Ryker begins to drift away from the cause, a break that’s emphasised in a scene directly referencing Bond and Lazenby’s own social activities. In a scene cut from the original release of On Her Majesty’s Secret Service but eventually restored for DVD Bond reads a copy of Playboy while breaking into an office. Lazenby’s own regular hangout in London was the Playboy Club and maybe this is him saying goodbye to the trappings his brief moment in the spotlight brought him.
There’s a low-rent comedy version of the car chase often found in Bond movies where an unwitting minor member of law enforcement gives pursuit without realising they’re after a secret agent. Here two hapless policemen pull Ryker and his partner over for a minor traffic offence only for them to speed off through the countryside because they have no papers and can’t risk being identified. “We’re chasing a mad bastard…”
Lazenby and Endfield meant the film to be a series of moments and wrote a shadow script about gunrunners to fool the producers into backing the film. Really the film is about Lazenby, observing him as he eats in a dodgy looking cafe in the West End or wandering through Soho at night to a prog-rock soundtrack. After an encounter with a cab driver in which he accidentally offends the Little Englander’s sense of national pride he’s dropped off in Portobello Road because the driver assumes he’s a hippy.
London really gets under Ryker’s skin. He breaks off all contact with his fellow mercenaries and starts hanging out with a bunch of student revolutionaries (including Germaine Greer). Their ideas begin to rub off on him and he double-crosses his accomplices by disposing of the guns. But mercenaries don’t forget any more than Hollywood producers do if you piss them off and Lazenby’s only hiding in a wee flat in Kensington with a Marianne Faithful lookalike.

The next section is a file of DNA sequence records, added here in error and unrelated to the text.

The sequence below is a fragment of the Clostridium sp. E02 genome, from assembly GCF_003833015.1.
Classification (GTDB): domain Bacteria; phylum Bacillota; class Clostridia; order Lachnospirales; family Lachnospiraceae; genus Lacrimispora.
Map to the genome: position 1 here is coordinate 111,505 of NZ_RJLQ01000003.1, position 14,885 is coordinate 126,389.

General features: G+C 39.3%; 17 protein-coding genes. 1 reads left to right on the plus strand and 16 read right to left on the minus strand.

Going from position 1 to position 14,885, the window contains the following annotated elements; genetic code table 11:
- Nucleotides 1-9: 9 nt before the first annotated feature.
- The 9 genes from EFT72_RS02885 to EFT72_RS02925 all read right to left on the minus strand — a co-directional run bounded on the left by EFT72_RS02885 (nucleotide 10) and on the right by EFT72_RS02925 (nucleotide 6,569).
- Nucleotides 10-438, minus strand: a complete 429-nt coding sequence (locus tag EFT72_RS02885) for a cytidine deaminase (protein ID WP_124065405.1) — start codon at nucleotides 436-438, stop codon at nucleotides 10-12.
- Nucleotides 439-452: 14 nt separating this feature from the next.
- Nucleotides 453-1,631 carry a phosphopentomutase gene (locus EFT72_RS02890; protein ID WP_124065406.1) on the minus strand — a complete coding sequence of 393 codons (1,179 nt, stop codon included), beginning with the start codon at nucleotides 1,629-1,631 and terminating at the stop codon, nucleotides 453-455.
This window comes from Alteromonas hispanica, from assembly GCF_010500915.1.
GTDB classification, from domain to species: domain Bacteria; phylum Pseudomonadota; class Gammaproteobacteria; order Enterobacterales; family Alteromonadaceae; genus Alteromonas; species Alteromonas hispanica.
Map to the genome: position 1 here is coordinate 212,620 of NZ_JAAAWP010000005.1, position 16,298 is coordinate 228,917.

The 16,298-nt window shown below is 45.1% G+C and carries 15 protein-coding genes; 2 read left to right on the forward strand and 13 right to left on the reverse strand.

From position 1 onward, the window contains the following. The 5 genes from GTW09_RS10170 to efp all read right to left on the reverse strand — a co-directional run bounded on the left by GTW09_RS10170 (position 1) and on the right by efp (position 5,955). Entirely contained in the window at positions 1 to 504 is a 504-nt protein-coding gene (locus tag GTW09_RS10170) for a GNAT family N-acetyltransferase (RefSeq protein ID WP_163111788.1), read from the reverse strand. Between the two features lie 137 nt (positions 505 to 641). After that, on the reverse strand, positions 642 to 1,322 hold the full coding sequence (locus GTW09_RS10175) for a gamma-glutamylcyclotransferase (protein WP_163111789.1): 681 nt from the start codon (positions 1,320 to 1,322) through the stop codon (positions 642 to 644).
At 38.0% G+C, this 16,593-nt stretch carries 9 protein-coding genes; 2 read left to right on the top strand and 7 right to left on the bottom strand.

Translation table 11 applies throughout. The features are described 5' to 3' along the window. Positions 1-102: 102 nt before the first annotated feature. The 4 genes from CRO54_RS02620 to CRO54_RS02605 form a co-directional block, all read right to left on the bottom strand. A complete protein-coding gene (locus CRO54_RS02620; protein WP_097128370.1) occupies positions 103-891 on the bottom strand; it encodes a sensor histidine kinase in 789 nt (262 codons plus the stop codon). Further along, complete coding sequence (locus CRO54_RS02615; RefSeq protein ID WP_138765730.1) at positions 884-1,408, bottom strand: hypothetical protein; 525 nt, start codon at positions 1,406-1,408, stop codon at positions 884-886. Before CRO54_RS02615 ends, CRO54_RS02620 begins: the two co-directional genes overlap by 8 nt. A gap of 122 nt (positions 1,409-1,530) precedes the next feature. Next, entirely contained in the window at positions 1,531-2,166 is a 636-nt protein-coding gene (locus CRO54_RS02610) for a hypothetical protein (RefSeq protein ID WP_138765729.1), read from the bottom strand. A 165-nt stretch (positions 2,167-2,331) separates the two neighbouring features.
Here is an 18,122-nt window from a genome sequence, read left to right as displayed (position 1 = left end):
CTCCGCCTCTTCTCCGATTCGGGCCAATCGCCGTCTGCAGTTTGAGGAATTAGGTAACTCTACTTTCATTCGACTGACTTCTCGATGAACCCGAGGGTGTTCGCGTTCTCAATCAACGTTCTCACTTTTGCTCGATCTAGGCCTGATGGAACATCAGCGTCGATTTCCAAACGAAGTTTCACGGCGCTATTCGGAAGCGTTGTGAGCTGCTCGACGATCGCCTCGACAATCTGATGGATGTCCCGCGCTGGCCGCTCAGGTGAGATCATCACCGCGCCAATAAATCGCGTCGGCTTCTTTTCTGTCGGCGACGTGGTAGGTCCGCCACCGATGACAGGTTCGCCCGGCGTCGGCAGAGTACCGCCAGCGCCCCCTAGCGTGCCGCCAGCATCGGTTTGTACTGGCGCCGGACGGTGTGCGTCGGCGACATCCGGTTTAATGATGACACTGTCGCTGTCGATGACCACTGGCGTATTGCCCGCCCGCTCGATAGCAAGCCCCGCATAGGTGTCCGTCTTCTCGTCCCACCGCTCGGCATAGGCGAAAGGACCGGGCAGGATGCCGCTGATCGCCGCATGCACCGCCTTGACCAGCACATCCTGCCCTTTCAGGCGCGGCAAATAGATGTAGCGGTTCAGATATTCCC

Lazenby claims he quit Bond on the advice of his then manager Rohan O’Reilly (who appears in the film as an anti-apartheid campaigner). The days of Establishment figures like Bond and conventional forms of cinema were on the way out and the counter-culture would go mainstream. In retrospect this seems like bad advice but at the time it seemed plausible. This was the era of the Angry Brigade and other left-wing anarchist groups in Europe beginning to make their presence known. Same with movies. In the US there was Easy Rider (1969, Dennis Hopper) while in Italy directors like Bertolucci and Francesco Rosi were making left-leaning political thrillers. Lazenby & O’Reilly just didn’t figure out that the Establishment absorbs new ideas and always reasserts itself in the end. You can tell they went into Universal Soldier without an ending because the big finale is a fight sequence on a motorway lay-by. The antithesis of Bond in every way especially as Ryker repeatedly tries to walk away from the fight. There’s a sense of finality about the film. It was Cy Endfield’s last movie and effectively ended any hopes Lazenby had of maintaining an A-list career. The thriller aspects feel incidental. They’re clearly not interested in making an action film but trying to do a European style art movie. It doesn’t quite hang together, but it’s an effective mood piece that seems to channel the restlessness of its leading man.